Fri 4th – Sun 27th August 2017


Louis Harnett O'Meara

at 22:51 on 11th Aug 2017



I didn’t know what to expect of this show before I arrived, with the vague idea that it might concern some farcical allusions to Camus and Jean-Paul Satre. This was not the case. As it turned out it was an autobiographical Irish one-woman show, and the title referred to her midlife fertility crisis rather than the modern school of philosophy. With the arrival of the menopause ever more imminent, Joanne Ryan talked frankly through her recent reproductive deliberations with the audience. At times it was funny, well considered and well acted, and managed to hold my attention comfortably. However, these moments seemed to make up the exceptions rather than the rule. Besides this, there was little originality in the content or the execution.

The show opened with Ryan addressing her audience, and then there was an awkward cut to her recorded voice coming from the other side of the room, with a poorly animated cartoon of her inflated head floating across a screen behind her. The visuals throughout the performance seemed like they could have been produced as part of a high-school project. The sound design was also poor. Rather than smoothing out the production it felt ill timed and intrusive for most of the show - which is a shame as there was some potential. Her mother’s disembodied words of advice would sometimes catch the audience out of nowhere with a twinkling of wit.

Ryan’s acting was generally good. Moments in the performance were very moving and her comic timing was often successful. However, considering that she was running through her own life and thoughts I felt that it should have been a lot less forced – the tone was consciously dramatic, rather than casual and conversational, and the jokes lacked substance.

Irish culture and history were relevantly and informatively included in the discussion, moving from the Easter Rising to the country’s constitutional relationship with Catholicism and its regressive domestic attitudes. But rather than being carefully worked into the script these points were ham-fisted, awkwardly forced in by constant reversion to the PowerPoint-style visuals on the screen behind.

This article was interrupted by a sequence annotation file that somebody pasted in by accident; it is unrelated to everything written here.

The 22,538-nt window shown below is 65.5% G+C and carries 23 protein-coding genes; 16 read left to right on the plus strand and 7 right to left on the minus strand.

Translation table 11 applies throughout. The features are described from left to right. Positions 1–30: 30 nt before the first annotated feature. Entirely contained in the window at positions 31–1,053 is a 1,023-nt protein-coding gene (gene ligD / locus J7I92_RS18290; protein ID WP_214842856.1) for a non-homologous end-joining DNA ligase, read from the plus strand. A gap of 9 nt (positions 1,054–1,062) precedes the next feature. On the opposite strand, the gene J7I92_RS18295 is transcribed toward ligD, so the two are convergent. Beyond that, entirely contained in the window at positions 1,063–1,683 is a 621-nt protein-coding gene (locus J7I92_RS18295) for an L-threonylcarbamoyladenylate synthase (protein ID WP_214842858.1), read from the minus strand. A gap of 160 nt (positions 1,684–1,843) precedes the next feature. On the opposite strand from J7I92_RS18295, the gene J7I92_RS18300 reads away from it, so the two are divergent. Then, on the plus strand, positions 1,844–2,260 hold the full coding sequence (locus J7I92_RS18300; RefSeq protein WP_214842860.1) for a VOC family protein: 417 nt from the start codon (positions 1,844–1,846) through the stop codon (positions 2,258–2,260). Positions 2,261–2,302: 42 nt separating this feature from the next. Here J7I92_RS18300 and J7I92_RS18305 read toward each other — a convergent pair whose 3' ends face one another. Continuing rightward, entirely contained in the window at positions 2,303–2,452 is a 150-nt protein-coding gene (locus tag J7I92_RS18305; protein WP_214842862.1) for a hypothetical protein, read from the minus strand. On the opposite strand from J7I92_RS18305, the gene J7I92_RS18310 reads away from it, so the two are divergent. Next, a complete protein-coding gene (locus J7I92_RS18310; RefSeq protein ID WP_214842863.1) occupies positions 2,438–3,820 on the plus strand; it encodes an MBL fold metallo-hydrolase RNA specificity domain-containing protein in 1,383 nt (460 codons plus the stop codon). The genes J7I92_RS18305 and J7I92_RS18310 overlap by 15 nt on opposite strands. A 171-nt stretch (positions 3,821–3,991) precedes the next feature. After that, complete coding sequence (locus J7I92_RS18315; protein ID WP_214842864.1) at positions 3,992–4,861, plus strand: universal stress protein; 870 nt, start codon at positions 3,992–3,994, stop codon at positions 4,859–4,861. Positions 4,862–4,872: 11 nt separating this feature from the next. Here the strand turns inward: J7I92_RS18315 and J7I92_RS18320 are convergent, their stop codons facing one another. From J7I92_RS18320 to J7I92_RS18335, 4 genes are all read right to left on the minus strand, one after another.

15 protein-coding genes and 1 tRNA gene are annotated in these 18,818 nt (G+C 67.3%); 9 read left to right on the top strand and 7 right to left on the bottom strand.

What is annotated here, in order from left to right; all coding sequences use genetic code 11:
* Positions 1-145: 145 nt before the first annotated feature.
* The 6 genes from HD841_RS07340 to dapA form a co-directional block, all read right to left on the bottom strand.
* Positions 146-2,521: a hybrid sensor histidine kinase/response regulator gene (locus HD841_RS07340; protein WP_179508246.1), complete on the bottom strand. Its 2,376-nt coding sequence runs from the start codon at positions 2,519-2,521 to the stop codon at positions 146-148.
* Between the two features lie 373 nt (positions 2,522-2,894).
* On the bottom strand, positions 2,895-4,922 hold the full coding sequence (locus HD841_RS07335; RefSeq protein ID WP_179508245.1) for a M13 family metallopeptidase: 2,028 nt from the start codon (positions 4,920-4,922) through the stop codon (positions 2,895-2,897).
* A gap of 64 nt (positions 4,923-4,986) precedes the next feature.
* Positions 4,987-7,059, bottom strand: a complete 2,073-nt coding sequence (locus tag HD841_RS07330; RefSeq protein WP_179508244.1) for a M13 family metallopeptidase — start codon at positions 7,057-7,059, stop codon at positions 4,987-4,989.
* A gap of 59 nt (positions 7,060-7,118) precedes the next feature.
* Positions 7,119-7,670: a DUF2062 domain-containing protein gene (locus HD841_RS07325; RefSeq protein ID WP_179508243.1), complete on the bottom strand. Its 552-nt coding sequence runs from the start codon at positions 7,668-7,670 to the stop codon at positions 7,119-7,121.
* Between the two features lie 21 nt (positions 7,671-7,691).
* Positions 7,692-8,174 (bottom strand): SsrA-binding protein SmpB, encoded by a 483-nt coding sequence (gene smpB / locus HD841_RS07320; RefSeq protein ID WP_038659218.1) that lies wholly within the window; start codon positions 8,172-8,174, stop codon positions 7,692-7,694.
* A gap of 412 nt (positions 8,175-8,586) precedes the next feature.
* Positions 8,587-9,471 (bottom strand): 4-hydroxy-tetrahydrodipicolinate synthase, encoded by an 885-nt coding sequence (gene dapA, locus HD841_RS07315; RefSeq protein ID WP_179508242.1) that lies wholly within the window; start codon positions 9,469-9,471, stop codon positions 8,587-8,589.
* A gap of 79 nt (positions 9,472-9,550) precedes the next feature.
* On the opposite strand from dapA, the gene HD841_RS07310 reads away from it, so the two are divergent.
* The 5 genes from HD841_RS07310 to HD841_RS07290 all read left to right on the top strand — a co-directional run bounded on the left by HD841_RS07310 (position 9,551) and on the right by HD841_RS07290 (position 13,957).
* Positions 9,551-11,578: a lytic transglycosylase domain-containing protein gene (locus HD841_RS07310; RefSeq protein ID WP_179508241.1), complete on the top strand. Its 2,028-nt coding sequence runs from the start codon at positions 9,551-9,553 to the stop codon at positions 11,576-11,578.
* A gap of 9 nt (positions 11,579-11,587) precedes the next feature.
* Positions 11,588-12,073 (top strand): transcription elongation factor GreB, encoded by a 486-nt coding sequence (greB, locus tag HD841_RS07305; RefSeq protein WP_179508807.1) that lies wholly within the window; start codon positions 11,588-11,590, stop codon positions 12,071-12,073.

Altogether, as much as I appreciated the sentiment and the points it raised, I don’t think it was the show for me. It was a gallant attempt, but many aspects of the show seemed too strained for a smooth ride. A little more refinement was necessary for the show to achieve what it wanted.


Zoe Boothby

at 11:35 on 12th Aug 2017



The prospect of an hour-long one-woman show about fertility and the onset of the menopause would strike fear in the hearts of many, and Joanne Ryan’s ‘Eggistentialism’ is no exception. Ryan mulls and muses over the decision to reproduce, and explores the phenomena that make procreation in the modern age so complicated, to mixed results.

If you attended ‘Eggistentialism’ thinking it was going to be a barrel of laughs, you would be sorely disappointed. The show has its comic moments, although a number of Ryan’s jokes fall flat, or feel too try-hard. I would suggest, rather, that its strengths lie instead in Ryan’s performance during the more dramatic segments. The moment that her character learns that she has a half-brother is made intensely moving by the subtly of Ryan’s performance. Similarly, the final scene of the play, where the character attempts to imagine the emotions of new motherhood, is bolstered by Ryan’s understated acting. The central flaw of ‘Eggistentialism’, however, lies in its lack of resolution: when the show opens, Ryan tells us she is unsure whether or not to have a baby; when the show closes, Ryan tell us she is still unsure whether or not to have a baby. Of course, in a personal sense the conclusion is an acceptable one, but dramatically, there nevertheless seems to be something unsatisfying with the lack of movement from beginning to end.

The staging is minimal, as Ryan shares the space with only a couch and a table. The show is accompanied by a projection, and it is through this aid that she explores many of the non-personal themes of her show in more detail. Her running commentary on Ireland’s restrictive contraceptive and abortion legislation is shocking, without being excessively political. The fact that Ireland did not formally criminalise rape until 1981 is particularly harrowing. Whilst the inclusion of such visual aids is helpful in some instances, it could have been more rewarding for the technology to be used sparingly as it often felt superfluous. During intense moments, the screen was a distraction, and Ryan is such a strong performer that she need not constantly rely on such devices. Perhaps the most effective prop is the use of her mother’s voice, which allows for an exploration of a motherhood removed from the present day. Throughout, the voice is used primarily as a comic tool, but in the closing moments of the show, the mother character is particularly moving as she describes the universal feelings of maternal love which transcend time. It is in this cross-generational lens that the show is at its most successful, both comically and dramatically. For example, the funniest moment is a sequence where Ryan reads a baby manual from yesteryears, in which male parenting is described as ‘babysitting’. If this conceit had been further developed and placed at the heart of the show, then it might have made for a more rewarding experience.

‘Eggistentialism’ is one which is sure to divide audiences: though Ryan herself has the charisma and strong enough acting chops to sustain one’s interest over the hour, I would venture that many will find the lack of resolution unsatisfying.


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